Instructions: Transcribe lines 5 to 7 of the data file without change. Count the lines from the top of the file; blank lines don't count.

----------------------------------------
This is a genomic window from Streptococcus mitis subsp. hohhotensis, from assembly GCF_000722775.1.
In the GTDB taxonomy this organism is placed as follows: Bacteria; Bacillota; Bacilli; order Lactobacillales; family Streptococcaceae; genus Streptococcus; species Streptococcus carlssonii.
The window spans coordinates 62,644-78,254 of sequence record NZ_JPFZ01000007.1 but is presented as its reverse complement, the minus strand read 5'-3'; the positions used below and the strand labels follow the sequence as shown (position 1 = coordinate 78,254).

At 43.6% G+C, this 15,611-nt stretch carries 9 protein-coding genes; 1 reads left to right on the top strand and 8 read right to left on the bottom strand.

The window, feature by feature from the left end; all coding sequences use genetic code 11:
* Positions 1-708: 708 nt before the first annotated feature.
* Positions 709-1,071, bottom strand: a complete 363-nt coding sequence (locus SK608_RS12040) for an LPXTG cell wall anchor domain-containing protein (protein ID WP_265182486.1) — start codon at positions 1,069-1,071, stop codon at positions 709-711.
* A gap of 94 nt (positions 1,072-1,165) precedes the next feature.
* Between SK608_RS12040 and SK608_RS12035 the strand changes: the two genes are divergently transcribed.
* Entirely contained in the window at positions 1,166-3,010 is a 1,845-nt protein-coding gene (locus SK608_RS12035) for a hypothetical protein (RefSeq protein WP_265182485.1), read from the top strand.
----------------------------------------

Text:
The window, feature by feature from the left end; all coding sequences use genetic code 11:
* Positions 1-708: 708 nt before the first annotated feature.
* Positions 709-1,071, bottom strand: a complete 363-nt coding sequence (locus SK608_RS12040) for an LPXTG cell wall anchor domain-containing protein (protein ID WP_265182486.1) — start codon at positions 1,069-1,071, stop codon at positions 709-711.